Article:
“The court trials and other actions again Naked Lunch provide a moral benchmark. We cannot fail to recognize, in retrospect, the speed with which we assimilate into the mainstream of American life that which was once unspeakable.”
– Michael Barry Goodman
As stated in our initial post about Banned Books Week, most book challenges occur at local and regional levels – often within school districts as a result of one or a few parents or school authorities objecting to the content in their children’s books. However, some literary expressions make waves on a much grander scale. I wanted to share the court case and final decision of one of my own personal favorite “banned books,” William S. Burroughs novel Naked Lunch.
According to Monstrosity on Trial: The Case of “Naked Lunch,” Frederick Whiting writes:
“Indeed, the initial public response to the US publication of Naked Lunch in 1962 was an almost unanimous interdiction. Interests and authorities as diverse as US Customs, the trustees of the University of Chicago, the US Postal Service, the City of Los Angeles, the Commonwealth of Massachusetts, and a host of journalists and literary critics were all in agreement that what Burroughs had to say should not be said. Thus the Massachusetts Supreme Court decision that finally cleared Naked Lunch of obscenity charges on appeal in 1966 was a license to speak. In the space of three and a half years the unspeakable had become speakable.”
Declaring it not not obscene, clearing the novel of all charges and finding that it was protected by the First Amendment of the United States Constitution, the highest court of Massachusetts reversed an earlier decision of the Superior Court of Boston and removed the threat of a state-wide ban on the book. In the 1992 edition of Naked Lunch the 26 page supplement titled Naked Lunch on Trial includes the full text of the majority decision of the Supreme Court of Massachusetts, followed by excerpts from the testimonies of Mr. Mailer and Mr. Ginsberg, as well as a statement from Mr. de Grazia. From this supplement, the court held that the novel in question was not obscene based on the following three elements:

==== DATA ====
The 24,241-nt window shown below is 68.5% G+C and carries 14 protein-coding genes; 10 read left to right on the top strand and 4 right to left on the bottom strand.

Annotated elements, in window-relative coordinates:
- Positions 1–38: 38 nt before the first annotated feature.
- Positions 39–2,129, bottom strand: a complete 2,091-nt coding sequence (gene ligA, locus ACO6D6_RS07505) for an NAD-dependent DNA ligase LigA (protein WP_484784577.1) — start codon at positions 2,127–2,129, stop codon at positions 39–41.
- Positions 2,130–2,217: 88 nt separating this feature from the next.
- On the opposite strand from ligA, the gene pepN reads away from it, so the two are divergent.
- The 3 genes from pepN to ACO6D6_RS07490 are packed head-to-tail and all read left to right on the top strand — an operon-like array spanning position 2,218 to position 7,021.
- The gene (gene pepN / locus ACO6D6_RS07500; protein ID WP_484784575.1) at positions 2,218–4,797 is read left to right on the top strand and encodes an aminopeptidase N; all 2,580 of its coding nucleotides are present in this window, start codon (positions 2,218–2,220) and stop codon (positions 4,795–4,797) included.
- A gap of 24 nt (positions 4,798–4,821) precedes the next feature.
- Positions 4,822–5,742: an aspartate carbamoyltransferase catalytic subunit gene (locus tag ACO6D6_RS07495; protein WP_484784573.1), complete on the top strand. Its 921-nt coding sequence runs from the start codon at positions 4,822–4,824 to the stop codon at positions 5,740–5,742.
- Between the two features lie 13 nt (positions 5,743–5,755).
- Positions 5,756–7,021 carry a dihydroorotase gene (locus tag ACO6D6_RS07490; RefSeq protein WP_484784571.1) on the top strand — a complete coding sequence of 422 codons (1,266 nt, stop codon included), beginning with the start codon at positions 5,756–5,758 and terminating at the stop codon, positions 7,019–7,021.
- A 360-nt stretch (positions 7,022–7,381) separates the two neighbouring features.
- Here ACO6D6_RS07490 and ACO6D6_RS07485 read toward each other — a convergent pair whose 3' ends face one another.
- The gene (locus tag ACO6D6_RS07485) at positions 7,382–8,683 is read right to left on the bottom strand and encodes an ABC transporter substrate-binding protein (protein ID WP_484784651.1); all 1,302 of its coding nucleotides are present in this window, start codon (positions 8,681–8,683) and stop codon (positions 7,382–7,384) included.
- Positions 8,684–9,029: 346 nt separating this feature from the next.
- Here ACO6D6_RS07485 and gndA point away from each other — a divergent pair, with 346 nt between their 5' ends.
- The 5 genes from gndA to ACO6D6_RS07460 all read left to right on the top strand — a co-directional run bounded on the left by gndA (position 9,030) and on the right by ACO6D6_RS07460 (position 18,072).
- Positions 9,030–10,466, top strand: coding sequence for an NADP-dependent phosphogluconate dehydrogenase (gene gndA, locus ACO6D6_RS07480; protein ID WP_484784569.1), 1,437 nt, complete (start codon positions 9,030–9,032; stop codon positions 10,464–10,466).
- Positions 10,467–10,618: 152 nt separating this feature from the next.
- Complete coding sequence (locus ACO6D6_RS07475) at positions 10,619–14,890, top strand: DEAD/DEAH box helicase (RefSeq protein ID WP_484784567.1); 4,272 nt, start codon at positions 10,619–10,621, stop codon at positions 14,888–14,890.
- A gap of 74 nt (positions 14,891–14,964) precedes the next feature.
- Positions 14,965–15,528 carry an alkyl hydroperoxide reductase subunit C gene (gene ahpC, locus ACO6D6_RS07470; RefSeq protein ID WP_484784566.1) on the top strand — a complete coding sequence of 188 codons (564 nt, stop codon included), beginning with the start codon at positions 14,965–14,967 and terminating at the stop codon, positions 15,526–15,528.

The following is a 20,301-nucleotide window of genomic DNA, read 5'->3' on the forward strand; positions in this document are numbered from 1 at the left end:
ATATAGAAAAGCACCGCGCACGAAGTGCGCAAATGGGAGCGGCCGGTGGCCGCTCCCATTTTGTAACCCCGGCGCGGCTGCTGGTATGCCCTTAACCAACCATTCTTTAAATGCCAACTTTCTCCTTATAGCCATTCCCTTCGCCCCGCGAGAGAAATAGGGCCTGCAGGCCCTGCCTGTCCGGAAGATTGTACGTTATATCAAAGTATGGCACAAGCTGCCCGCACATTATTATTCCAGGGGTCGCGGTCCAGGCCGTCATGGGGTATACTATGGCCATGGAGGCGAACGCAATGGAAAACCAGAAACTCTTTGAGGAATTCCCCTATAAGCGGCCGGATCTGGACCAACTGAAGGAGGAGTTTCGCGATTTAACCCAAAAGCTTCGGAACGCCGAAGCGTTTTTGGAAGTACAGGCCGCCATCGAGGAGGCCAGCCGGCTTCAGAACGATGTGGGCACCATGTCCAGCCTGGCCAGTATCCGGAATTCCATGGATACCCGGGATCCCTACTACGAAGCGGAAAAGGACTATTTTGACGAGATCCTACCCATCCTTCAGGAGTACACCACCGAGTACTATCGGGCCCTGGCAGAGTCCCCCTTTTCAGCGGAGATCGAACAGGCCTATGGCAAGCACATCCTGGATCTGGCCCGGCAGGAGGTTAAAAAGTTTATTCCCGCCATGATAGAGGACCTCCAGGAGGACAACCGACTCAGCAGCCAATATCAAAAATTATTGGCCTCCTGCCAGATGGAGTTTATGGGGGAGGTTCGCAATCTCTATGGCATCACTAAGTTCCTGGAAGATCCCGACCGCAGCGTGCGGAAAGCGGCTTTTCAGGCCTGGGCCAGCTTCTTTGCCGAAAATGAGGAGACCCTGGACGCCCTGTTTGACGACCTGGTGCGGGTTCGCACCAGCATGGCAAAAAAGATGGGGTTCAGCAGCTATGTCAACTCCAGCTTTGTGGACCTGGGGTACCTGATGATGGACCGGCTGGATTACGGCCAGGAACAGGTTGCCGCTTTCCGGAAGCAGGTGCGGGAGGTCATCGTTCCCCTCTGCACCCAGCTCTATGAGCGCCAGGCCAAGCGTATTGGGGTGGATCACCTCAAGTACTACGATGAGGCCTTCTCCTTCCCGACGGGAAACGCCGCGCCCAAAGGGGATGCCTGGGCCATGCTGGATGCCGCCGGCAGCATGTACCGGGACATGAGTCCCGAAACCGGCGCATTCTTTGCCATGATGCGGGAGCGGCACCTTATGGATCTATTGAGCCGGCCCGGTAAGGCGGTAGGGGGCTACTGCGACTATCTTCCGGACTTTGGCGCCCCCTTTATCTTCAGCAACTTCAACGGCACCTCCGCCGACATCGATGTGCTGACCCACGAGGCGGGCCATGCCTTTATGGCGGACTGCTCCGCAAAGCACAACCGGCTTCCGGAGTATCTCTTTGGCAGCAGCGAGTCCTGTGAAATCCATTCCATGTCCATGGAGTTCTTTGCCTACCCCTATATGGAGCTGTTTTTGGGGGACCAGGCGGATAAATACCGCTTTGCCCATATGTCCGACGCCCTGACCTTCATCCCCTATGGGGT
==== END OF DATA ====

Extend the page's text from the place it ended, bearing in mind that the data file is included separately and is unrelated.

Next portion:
“…it must be established that: (a) the dominant theme of the material taken as a whole appeals to a prurient interest in sex; (b) the material is patently offensive because it affronts contemporary community standards; (c) the material is utterly without redeeming social value.”
The Supreme Court of Massachusetts continued by stating:
“As to whether the book has any redeeming social value, the record contains many reviews and articles in literary and other publications discussing seriously this controversial book portraying the hallucinations of a drug addict. Thus it appears that a substantial and intelligent group in the community believes the book to be of some literary significance.”
Naked Lunch can be checked out from UGA’s main library PS3552.U75 N3 1992. Like the banned books bookmark above? Pick up one for free in at the law library’s DVD display.
- Attorney General vs. A Book Named “Naked Lunch”. 351 Mass. 298, 1966.
- Burroughs, William S. “Naked Lunch.” New York: Grove Weidenfeld, 1992.
- Goodman, Michael Barry. “Contemporary Literary Censorship: The Case History of Burroughs’s Naked Lunch.” Metuchen: Scarecrow, 1981.
- Whiting, Frederick. “Monstrosity on Trial: The Case of ‘Naked Lunch.’” Twentieth Century Literature, vol. 52, no. 2, 2006, pp. 145–174. JSTOR